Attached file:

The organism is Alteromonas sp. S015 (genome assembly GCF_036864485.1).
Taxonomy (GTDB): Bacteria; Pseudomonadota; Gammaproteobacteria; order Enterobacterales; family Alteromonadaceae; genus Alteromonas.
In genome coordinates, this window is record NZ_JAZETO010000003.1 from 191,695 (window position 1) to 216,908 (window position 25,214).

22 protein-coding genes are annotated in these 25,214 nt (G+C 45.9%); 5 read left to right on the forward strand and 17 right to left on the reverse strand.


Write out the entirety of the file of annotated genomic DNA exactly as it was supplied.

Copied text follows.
The organism is Alteromonas sp. S015 (genome assembly GCF_036864485.1).
Taxonomy (GTDB): Bacteria; Pseudomonadota; Gammaproteobacteria; order Enterobacterales; family Alteromonadaceae; genus Alteromonas.
In genome coordinates, this window is record NZ_JAZETO010000003.1 from 191,695 (window position 1) to 216,908 (window position 25,214).

22 protein-coding genes are annotated in these 25,214 nt (G+C 45.9%); 5 read left to right on the forward strand and 17 right to left on the reverse strand.